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The Third Analytic of Men

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The Third Analytic of Men is a work by Ajencis, regarded by many to be his magnum opus.

The Third Analytic interrogates the aspects of human nature that make knowledge possible, as well as the human weaknesses that make knowledge so difficult to attain. As Ajencis notes, "if all Men disagree on all matters, then most Men confuse deception for truth". He investigates the reasons, not only for deception in general, but for the erroneous sense of conviction that sustains it, giving what has come to be called the "selfish knower" thesis, the idea that convenience, conditioning, and appeal (as opposed to evidence and rational argumentation) are the primary motivation for the beliefs of the vast majority[1].

ExcerptsEdit

"If it is only after that we understand what has come before, then we understand nothing. Thus we shall define the soul as follows: that which precedes everything."[2]

"The world is a circle that possesses as many centers as it does men."[3]

"The proposition "I am the center" need never be uttered. It is the assumption upon which all certainty and all doubt turns."[4]

"One can look into the future, or one can look at the future. The latter is by far the more instructive."[5]

"Love is lust made meaningful. Hope is hunger made human."[6]

"What is the meaning of a deluded life?"[7]

"Death, in the strict sense, cannot be defined, for whatever predicate we, the living, attribute to it necessarily belongs to Life. This means that Death, as a category, behaves in a manner indistinguishable from the Infinite, and from God."[8]

"When a man possesses the innocence of a child, we call him a fool. When a child possesses the cunning of a man, we call him an abomination. As with love, knowledge has its season."[9]

"The world is only as deep as we can see. This is why fools think themselves profound. This is why terror is the passion of revelation."[10]

"It is not so much the wisdom of the wise that saves us from the foolishness of the fools as it is the latter's inability to agree."[11]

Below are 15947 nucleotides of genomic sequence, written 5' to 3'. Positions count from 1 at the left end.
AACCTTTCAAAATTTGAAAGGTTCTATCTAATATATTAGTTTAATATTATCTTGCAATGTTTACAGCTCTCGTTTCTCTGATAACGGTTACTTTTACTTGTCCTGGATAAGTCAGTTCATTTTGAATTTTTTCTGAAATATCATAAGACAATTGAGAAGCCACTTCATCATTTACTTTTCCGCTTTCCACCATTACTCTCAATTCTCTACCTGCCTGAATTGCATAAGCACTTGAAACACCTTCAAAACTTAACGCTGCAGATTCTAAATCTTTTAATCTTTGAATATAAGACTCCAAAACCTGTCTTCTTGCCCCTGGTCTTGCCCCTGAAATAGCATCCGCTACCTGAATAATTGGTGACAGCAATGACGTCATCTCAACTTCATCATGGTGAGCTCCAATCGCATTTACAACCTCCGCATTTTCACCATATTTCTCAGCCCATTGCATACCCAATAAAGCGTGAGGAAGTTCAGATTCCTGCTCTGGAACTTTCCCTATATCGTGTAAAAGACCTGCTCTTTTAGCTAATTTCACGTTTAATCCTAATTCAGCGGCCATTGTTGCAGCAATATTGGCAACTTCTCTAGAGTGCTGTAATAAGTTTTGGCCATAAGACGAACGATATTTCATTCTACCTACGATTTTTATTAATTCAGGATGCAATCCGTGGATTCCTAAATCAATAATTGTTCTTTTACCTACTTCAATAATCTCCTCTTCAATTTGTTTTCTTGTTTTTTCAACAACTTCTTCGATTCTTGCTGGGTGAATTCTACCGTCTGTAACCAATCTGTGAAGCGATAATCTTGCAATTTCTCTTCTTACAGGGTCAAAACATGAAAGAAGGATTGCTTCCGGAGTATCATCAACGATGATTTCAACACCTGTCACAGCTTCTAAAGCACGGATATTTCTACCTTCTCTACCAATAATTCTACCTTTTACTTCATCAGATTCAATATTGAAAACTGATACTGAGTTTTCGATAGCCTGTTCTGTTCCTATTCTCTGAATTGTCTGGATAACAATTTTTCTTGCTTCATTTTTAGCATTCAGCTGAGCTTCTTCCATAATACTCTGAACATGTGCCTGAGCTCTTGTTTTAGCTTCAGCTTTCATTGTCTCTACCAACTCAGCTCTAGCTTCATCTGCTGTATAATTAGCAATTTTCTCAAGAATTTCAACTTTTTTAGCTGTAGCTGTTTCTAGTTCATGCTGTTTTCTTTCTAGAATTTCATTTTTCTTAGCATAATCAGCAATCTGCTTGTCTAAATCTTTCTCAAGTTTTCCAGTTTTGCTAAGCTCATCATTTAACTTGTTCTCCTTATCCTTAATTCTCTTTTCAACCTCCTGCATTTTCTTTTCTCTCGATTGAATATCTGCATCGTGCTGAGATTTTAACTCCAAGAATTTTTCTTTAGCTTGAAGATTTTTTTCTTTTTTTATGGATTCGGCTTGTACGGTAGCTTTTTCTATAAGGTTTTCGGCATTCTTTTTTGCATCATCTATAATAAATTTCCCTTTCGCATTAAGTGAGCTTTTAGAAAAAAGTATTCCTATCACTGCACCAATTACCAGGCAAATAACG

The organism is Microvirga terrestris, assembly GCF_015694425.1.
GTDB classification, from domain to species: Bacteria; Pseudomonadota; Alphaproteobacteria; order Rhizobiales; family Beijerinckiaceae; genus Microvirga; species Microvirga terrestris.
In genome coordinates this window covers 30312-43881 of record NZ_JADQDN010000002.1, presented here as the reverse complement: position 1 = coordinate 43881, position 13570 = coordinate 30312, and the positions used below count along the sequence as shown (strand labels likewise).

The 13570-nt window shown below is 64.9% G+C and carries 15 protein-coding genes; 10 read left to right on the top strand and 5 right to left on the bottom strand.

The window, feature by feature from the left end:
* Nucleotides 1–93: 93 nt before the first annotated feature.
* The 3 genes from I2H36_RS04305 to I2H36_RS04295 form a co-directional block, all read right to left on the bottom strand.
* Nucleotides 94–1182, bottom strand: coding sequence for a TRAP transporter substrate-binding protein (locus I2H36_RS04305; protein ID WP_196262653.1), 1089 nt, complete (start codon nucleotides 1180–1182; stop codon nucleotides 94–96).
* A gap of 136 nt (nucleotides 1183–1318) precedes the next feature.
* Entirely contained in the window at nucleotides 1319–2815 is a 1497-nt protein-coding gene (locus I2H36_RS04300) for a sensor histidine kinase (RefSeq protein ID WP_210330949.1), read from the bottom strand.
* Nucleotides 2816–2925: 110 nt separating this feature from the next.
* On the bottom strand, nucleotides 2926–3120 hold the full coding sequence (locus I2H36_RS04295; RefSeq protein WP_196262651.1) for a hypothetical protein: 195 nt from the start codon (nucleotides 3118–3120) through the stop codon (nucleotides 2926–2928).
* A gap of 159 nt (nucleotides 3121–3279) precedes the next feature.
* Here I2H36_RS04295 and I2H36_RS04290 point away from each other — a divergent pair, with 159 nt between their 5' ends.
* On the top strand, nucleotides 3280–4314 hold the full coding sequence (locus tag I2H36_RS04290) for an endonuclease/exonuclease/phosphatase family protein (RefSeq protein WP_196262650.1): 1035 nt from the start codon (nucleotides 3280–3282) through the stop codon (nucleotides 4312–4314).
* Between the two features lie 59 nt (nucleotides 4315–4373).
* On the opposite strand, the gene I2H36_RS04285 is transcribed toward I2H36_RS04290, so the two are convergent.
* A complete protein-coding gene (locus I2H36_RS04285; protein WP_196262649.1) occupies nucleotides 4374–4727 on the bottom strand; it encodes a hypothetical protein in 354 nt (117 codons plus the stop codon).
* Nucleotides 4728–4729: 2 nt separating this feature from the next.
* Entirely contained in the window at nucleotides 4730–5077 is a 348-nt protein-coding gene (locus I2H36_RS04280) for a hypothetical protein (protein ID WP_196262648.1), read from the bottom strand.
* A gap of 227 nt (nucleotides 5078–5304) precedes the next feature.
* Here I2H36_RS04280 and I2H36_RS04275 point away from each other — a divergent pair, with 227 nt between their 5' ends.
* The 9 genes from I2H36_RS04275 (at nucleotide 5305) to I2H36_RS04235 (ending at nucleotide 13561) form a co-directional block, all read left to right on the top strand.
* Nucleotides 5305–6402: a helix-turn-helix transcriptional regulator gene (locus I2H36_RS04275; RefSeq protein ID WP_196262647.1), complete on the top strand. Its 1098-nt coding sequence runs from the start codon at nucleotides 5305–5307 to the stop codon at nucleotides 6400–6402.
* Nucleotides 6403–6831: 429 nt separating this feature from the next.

"Everything is concealed always. Nothing is more trite than a mask."[12]

"Complexity begets ambiguity, which yields in all ways to prejudice and avarice. Complication does not so much defeat Men as arm them with fancy."[13]

"Gods are epochal beings, not quite alive. Since the Now eludes them, they are forever divided. Sometimes nothing blinds souls more profoundly than the apprehension of the Whole. Men need recall this when they pray."[14]

"Any fool can see the limits of seeing, but not even the wisest know the limits of knowing. Thus is ignorance rendered invisible, and are all Men made fools."[15]

ReferencesEdit

  1. Encyclopedic Glossary, p. 493, 'Third Analytic of Men, The'
  2. The Darkness That Comes Before, Prologue, p. 1
  3. The Darkness That Comes Before, Chapter 7, p. 194
  4. The Warrior-Prophet, Chapter 3, p. 41
  5. The Warrior-Prophet, Chapter 9, p. 186
  6. The Warrior-Prophet, Chapter 10, p. 202
  7. The Warrior-Prophet, Chapter 25, p. 588
  8. The Thousandfold Thought, Chapter 12, p. 240
  9. The Judging Eye, Prologue, p. 3
  10. The Judging Eye, Chapter 14, p. 296
  11. The White-Luck Warrior, Chapter 2, p. 37
  12. The White-Luck Warrior, Chapter 6, p. 152
  13. The White-Luck Warrior, Chapter 8, p. 227
  14. The White-Luck Warrior, Chapter 13, p. 443
  15. The White-Luck Warrior, Chapter 14, p. 497

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